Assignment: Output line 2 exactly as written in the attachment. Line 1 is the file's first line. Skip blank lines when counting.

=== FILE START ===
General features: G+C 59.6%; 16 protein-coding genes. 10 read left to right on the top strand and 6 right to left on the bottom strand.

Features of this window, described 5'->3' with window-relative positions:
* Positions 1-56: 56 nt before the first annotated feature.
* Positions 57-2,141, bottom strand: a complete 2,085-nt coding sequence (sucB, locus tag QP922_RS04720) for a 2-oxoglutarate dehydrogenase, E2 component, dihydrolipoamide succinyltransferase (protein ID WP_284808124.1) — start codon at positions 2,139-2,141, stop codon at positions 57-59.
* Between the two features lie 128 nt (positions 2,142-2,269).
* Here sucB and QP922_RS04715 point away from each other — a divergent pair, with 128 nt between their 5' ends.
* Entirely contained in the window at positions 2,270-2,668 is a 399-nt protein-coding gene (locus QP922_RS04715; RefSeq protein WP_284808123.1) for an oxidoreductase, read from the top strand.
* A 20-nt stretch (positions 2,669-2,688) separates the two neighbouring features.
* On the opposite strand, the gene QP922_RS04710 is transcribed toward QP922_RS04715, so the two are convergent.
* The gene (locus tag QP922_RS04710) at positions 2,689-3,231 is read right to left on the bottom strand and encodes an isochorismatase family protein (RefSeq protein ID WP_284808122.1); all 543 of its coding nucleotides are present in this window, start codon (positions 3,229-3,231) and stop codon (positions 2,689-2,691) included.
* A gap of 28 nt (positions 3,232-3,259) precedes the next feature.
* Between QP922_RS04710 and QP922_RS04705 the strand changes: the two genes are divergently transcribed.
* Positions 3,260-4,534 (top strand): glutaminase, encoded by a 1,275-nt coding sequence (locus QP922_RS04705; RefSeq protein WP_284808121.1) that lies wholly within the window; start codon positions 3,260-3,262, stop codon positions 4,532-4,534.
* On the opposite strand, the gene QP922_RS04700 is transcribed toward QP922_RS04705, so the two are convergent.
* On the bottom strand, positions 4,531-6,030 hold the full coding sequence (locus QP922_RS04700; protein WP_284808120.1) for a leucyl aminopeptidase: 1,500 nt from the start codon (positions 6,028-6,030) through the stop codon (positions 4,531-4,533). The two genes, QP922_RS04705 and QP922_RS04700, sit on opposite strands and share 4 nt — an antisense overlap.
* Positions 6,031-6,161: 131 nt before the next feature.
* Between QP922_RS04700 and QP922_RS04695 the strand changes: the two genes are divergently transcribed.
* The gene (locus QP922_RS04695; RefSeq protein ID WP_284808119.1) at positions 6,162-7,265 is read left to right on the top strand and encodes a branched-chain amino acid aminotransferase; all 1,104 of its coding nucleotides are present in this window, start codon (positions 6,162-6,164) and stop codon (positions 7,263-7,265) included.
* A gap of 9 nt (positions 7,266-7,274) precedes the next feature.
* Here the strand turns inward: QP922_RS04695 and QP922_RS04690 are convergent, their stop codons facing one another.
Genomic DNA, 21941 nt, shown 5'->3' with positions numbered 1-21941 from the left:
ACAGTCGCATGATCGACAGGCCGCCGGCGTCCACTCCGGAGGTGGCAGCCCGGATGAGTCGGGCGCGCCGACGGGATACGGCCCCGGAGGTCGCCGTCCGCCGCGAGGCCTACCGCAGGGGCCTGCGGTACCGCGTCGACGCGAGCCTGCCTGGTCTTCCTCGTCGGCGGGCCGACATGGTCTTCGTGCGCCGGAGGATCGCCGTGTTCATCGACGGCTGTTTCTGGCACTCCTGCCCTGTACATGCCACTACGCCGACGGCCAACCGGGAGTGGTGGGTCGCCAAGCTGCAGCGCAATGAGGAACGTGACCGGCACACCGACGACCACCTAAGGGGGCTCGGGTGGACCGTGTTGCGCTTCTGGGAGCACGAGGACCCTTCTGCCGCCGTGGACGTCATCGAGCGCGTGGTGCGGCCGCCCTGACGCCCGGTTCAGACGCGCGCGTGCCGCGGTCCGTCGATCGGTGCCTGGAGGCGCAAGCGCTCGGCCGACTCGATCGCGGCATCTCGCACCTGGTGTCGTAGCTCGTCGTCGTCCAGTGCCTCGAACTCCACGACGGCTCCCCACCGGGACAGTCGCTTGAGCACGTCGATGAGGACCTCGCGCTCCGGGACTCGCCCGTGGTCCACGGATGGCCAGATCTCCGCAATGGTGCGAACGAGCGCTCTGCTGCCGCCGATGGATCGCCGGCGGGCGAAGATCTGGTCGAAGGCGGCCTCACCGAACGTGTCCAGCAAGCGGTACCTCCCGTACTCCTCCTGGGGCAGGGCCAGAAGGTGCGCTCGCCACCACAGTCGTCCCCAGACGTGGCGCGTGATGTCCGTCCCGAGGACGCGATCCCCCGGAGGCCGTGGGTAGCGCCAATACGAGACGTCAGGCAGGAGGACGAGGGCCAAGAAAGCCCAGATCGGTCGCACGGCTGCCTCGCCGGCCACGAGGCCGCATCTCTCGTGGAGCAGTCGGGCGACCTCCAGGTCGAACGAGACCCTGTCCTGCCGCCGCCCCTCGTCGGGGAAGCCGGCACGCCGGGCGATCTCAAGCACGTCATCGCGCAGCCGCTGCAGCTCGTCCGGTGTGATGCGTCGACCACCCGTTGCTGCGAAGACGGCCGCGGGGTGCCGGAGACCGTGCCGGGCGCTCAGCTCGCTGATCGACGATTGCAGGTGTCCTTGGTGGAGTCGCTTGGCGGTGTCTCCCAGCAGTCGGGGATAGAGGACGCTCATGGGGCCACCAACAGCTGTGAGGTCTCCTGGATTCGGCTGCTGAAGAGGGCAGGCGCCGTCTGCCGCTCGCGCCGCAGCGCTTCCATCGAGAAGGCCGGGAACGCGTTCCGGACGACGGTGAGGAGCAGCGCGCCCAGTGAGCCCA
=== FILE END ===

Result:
Features of this window, described 5'->3' with window-relative positions: